FROM our earliest history, we have tried to refine the foods that we eat. But while people might want white, processed, perfect-looking sugar, Richard Weisinger of La Trobe University in Melbourne, is finding our bodies need a natural sugar that isn’t sosweet.
“The quest for whiteness in bread, rice and sugar have left these products empty of their original nutritional value and have undoubtedly increased our risk of disease,” says Weisinger.
Weisinger has found important health benefits in products that are removed when processing white sugar.
“When sugar is processed, the stuff that is thrown away seems to have a lot of polyphenols,” he explains.
Polyphenols are natural plant chemicals that have powerful antioxidant properties and numerous potential health benefits. One of these benefits, suggests Weisinger, is to reduce the amount of fat our body retains after eating a fatty meal. Returning polyphenols to our refined sugar has the potential to reduce insulin resistance and diabetes.
Weisinger used mice to test the benefits of polyphenols in sugar. He found that polyphenols reduced the amount of fat that mice stored in their bodies.
“We took mice that have a tendency to become obese when given a high fat diet, like humans. We gave them a specialised diet, some with polyphenols and some without. We found the mice with polyphenols did not get as fat as the ones without the polyphenols,” explains Weisinger.
These benefits are specific to polyphenols from sugar cane, which are very different from those found in other food sources, such as green tea.
Weisinger hopes his research can be used to benefit individuals at risk of diabetes by reducing insulin resistance. Insulin is produced in the body when we have a high blood sugar level, such as after a meal.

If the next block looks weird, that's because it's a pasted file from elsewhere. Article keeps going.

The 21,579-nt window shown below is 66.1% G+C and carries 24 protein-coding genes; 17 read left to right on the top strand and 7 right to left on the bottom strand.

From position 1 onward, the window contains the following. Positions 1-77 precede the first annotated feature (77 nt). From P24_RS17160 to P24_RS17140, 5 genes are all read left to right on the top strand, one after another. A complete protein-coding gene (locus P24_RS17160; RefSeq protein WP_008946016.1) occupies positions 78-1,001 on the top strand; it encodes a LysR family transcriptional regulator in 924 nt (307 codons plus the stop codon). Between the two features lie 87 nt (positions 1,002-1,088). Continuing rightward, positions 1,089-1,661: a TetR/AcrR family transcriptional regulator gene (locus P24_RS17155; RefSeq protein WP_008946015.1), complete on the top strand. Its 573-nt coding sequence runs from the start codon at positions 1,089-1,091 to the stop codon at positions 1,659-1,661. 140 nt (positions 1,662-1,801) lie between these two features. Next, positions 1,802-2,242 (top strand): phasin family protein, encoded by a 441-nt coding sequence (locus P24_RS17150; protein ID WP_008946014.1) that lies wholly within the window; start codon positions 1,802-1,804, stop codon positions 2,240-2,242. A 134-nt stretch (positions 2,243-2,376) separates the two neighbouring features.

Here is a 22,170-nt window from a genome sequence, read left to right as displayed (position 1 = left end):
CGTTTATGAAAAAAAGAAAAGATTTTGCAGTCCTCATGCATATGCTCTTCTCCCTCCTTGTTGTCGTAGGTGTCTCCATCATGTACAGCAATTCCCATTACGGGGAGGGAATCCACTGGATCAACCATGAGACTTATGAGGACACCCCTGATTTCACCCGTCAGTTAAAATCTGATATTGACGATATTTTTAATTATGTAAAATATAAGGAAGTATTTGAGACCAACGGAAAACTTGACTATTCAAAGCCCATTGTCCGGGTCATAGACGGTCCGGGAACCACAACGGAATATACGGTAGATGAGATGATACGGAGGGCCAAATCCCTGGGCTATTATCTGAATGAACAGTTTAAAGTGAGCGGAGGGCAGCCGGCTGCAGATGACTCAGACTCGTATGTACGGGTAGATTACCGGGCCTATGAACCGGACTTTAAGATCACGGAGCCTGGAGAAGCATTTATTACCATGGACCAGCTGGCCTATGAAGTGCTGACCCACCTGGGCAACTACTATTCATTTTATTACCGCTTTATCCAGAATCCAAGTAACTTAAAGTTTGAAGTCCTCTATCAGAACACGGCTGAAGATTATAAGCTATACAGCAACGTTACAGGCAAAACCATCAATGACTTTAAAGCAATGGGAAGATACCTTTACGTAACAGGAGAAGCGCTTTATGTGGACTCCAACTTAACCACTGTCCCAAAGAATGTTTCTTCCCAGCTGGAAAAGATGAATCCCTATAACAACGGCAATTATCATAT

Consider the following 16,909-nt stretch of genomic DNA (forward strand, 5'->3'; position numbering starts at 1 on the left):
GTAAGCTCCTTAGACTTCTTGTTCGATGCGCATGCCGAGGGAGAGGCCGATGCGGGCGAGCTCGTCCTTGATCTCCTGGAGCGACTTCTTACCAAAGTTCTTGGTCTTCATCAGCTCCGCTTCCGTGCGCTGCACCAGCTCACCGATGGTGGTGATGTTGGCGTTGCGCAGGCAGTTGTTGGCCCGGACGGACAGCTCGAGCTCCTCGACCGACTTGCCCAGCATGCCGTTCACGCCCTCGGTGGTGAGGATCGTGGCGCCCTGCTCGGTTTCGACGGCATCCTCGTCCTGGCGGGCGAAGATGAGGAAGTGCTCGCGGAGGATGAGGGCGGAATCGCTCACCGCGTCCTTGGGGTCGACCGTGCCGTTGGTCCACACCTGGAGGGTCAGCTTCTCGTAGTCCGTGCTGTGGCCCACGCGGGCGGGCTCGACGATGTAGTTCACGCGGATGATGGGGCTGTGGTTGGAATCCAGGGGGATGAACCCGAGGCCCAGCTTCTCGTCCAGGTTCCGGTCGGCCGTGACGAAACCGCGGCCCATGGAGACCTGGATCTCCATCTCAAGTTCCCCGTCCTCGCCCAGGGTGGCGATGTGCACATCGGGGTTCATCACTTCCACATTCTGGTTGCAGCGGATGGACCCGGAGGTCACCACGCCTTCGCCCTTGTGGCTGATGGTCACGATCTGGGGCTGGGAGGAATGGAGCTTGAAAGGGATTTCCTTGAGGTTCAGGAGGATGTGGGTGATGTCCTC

Insulin removes sugar from the bloodstream and stores excess sugar as saturated fat. Insulin resistance, the cause of diabetes, leads to an inability to remove sugar from the blood.
“If you were to add these polyphenols to food, such as muesli bars, it is conceivable if people were eating enough of them a day, regardless of their diet it could reduce their insulin resistance,” says Weisinger.
Researchers are unsure precisely how polyphenols act in the body to reduce fat intake, but Weisinger has a few ideas.
“Polyphenols increase energy excretion and make it more difficult to store fat,” says Weisinger. “For example, instead of your body absorbing all of the calories from a meal, it will only keep 90 per cent of the calories.” The remaining calories are excreted in faeces.
Polyphenols may also act by reducing the amount of fat that is stored in each fat cell.
“Larger fat cells, that store a lot of fat, release certain hormones that are inflammatory. These hormones are worse for you and produce insulin resistance,” explains Weisinger. “Small fat cells release substances that are good for insulin sensitivity.”
With all these benefits associated with natural polyphenols in sugar, why were they removed? “Polyphenols are bitter,” explains Weisinger. “People like white, beautiful and very sweet sugar.” He likens the situation with white bread. “We once made white, perfect flour and took out all good things for your health. Now that we know the health benefits we are starting to put them all back in again.”
While Weisinger’s research has provided convincing evidence that sugar cane polyphenols have health benefits there is more work to be done.
“Our next job is to find out how they work and which particular polyphenols are doing the work. Do we need all of them? Or some portion of them?” asks Weisinger. A human trial for his research is hoped to begin within a year. Weisinger predicts that after two months of eating polyphenol-packed muesli bars, subjects will start to receive the health benefits.